And then there were nine. Rick Santorum and Rand Paul became the latest two campaign drop-outs Wednesday as their efforts never really got off the ground. For Santorum, catching lightning in a bottle in Iowa again proved impossible in a far more talented field and with an electorate far more angry than four years prior. For Paul, his poor performance reflected both increased fears over national security that didn't serve the libertarian candidate well as well as his shifting positions on issues that were close to his supporters' base. Santorum endorsed Marco Rubio as he exited, but Thursday morning presented a gift to his opponents when he told MSNBC of Rubio, "The bottom line is there isn't a lot of accomplishments."
Hillary Clinton speaks to TIME's Joe Klein on the cover of this week's magazine, reflecting on the state of the electorate and her own transformation from radical to establishment figure. Also in the magazine, TIME's David Von Drehle captures the state of the GOP race, from Donald Trump's loss to Ted Cruz's win, and the coming race among the establishment in New Hampshire. And a look at Rubio's slow-and-steady campaign meeting the demands of a surging candidacy.
Trump is resisting changing course after his second-place finish in Iowa, declining to invest significantly in a ground game in the Granite State where he holds a lead, but he faces the prospect of blowing it if he's not careful. Instead he's accusing Cruz of "illegally stealing" the caucuses because his caucus speakers falsely suggested that Ben Carson was dropping out after Iowa. Cruz apologized to Carson, who held a bizarre press conference Wednesday defending his decision to return home to change clothes and seeming to criticize Cruz, but refusing to do so by name.
Jeb Bush will bring his brother, George W., out with him on the campaign trail in South Carolina next week, seeming to remove the possibility of him dropping out if he underperforms in New Hampshire. Carly Fiorina is waging a public effort to be invited to Saturday's GOP debate, standing to be one of two—well, one of one if you exclude Jim Gilmore and his 12 caucus votes in Iowa—candidates to fail to meet the debate criteria. Such a tactic worked in September, but ABC and the Republican National Committee have yet to respond to her effort. And Chris Christie addresses the Obama "hug."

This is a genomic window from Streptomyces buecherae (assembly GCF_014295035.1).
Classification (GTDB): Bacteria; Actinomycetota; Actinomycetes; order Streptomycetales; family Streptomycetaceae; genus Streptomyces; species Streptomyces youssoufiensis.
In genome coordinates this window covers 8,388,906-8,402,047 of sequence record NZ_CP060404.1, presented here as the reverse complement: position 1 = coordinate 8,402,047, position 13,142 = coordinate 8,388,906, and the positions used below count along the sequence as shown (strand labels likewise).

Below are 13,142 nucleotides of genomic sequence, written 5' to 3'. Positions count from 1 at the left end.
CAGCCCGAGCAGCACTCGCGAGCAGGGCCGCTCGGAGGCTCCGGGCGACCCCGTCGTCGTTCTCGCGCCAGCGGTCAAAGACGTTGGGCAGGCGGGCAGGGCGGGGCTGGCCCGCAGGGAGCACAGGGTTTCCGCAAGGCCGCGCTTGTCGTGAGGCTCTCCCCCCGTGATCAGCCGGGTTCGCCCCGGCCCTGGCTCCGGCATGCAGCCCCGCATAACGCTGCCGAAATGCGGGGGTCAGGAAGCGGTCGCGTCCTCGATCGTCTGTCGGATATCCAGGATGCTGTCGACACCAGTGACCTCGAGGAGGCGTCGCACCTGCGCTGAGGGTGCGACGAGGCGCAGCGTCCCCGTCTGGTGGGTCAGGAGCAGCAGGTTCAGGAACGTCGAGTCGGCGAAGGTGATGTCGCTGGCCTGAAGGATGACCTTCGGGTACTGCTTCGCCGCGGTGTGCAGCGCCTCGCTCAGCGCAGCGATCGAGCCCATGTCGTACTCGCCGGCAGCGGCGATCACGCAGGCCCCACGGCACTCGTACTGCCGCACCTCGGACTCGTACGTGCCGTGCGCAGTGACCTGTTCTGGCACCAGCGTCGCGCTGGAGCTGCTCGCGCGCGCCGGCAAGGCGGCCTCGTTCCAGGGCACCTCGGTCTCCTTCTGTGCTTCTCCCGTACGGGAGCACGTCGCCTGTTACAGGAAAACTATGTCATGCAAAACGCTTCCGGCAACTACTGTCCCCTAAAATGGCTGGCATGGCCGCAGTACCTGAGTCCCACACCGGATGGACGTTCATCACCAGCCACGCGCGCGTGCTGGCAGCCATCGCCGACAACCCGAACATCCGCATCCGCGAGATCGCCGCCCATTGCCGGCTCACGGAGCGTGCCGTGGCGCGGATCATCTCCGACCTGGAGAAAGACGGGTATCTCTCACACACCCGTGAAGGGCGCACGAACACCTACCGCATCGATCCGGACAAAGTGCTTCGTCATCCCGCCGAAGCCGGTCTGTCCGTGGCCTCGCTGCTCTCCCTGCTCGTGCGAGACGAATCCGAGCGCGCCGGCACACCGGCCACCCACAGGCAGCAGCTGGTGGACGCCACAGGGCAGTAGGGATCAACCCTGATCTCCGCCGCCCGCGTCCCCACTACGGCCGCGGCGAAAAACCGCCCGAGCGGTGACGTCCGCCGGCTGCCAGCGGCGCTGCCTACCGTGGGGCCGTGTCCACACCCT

Clinton defends her ties to Wall Street in a Democratic town hall, a day before the final Democratic debate before New Hampshire votes. Rubio condemns Obama's mosque visit. Cruz hits Trump's judgement, but calls for carpet-bombing. And John Kasich makes a promise to voters.
Here are your must-reads:
Hillary on the Race, Her Rivals, and Angry Voters
"It's always hard," she tells TIME's Joe Klein in this week's magazine
After a wild preseason, GOP voters take sides. TIME's David Von Drehle on the state of the GOP race
Clinton Defends Wall Street Speeches at CNN Town Hall
The Democratic front-runner faces new scrutiny, TIME's Sam Frizell reports
Christie: Obama ‘Hug’ Never Happened
The New Jersey governor volunteers his side of the story in New Hampshire [TIME]
Jeb Bush Plans Family Reunion (and Campaigning) in South Carolina
George W. Bush to appear on the campaign trail [New York Times]
Why Criticizing Ted Cruz Seldom Works
His supporters are buying what he's selling, TIME's Philip Elliott writes
What Marco Rubio Must Do Next
He prospered by laying low. Can it last? [TIME]
Ted Cruz, a Public Firebrand on Social Issues, Is Cooler When Wooing Donors
Message of consistency challenged [New York Times]
Trump Resists Staff Calls to Change Course
Only one staffer moved into New Hampshire as New York billionaire refuses to adjust after Iowa [Politico]
At Mosque Visit, Obama Seeks to Mend Fences Between Muslims and the West
Seeking to counter the message of Trump [Washington Post]
"Look at today. He gave a speech at a mosque, basically implying that America is discriminating against Muslims. Of course there’s discrimination in America, of every kind. But the bigger issue is radical Islam. This constant pitting people against each other, I can’t stand that," he added. "It's hurting our country badly." — Marco Rubio responding to President Obama's speech at a mosque Wednesday
"We’re liable to wake up one morning and Donald, if he were president, would have nuked Denmark." — Ted Cruz on the prospect of a Trump presidency, left unsaid his promise to bring back "carpet-bombing" as U.S. policy
BONUS: "Please clap." —Jeb Bush to a less-than-engaged audience Wednesday in New Hampshire
Bits and Bites
Inside Rand Paul's Slow-Motion Collapse [Politico]
Tim Scott Tapes Ad for Rubio [YouTube]
New Jeb Bush Ad in New Hampshire: ‘I Know How to Do This’ [Washington Post]